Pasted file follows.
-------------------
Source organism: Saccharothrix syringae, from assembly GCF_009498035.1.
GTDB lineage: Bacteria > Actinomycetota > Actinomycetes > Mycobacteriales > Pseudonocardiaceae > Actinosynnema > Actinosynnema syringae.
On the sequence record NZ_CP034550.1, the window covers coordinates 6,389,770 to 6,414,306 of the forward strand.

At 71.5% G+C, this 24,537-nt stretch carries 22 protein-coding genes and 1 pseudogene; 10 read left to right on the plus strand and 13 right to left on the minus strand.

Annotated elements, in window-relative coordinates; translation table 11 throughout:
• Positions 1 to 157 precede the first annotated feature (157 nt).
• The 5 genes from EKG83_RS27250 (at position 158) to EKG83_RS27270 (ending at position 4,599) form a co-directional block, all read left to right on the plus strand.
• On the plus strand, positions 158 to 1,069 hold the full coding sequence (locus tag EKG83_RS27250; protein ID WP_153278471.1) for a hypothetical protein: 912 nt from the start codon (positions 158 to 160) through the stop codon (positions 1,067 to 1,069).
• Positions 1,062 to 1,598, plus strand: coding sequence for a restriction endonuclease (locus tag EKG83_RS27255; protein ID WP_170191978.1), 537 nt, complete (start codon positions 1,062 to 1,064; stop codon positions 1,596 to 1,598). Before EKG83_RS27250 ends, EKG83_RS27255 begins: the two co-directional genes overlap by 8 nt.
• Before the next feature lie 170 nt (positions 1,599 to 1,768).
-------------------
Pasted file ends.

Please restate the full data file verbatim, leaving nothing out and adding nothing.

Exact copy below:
Source organism: Saccharothrix syringae, from assembly GCF_009498035.1.
GTDB lineage: Bacteria > Actinomycetota > Actinomycetes > Mycobacteriales > Pseudonocardiaceae > Actinosynnema > Actinosynnema syringae.
On the sequence record NZ_CP034550.1, the window covers coordinates 6,389,770 to 6,414,306 of the forward strand.

At 71.5% G+C, this 24,537-nt stretch carries 22 protein-coding genes and 1 pseudogene; 10 read left to right on the plus strand and 13 right to left on the minus strand.

Annotated elements, in window-relative coordinates; translation table 11 throughout:
• Positions 1 to 157 precede the first annotated feature (157 nt).
• The 5 genes from EKG83_RS27250 (at position 158) to EKG83_RS27270 (ending at position 4,599) form a co-directional block, all read left to right on the plus strand.
• On the plus strand, positions 158 to 1,069 hold the full coding sequence (locus tag EKG83_RS27250; protein ID WP_153278471.1) for a hypothetical protein: 912 nt from the start codon (positions 158 to 160) through the stop codon (positions 1,067 to 1,069).
• Positions 1,062 to 1,598, plus strand: coding sequence for a restriction endonuclease (locus tag EKG83_RS27255; protein ID WP_170191978.1), 537 nt, complete (start codon positions 1,062 to 1,064; stop codon positions 1,596 to 1,598). Before EKG83_RS27250 ends, EKG83_RS27255 begins: the two co-directional genes overlap by 8 nt.
• Before the next feature lie 170 nt (positions 1,599 to 1,768).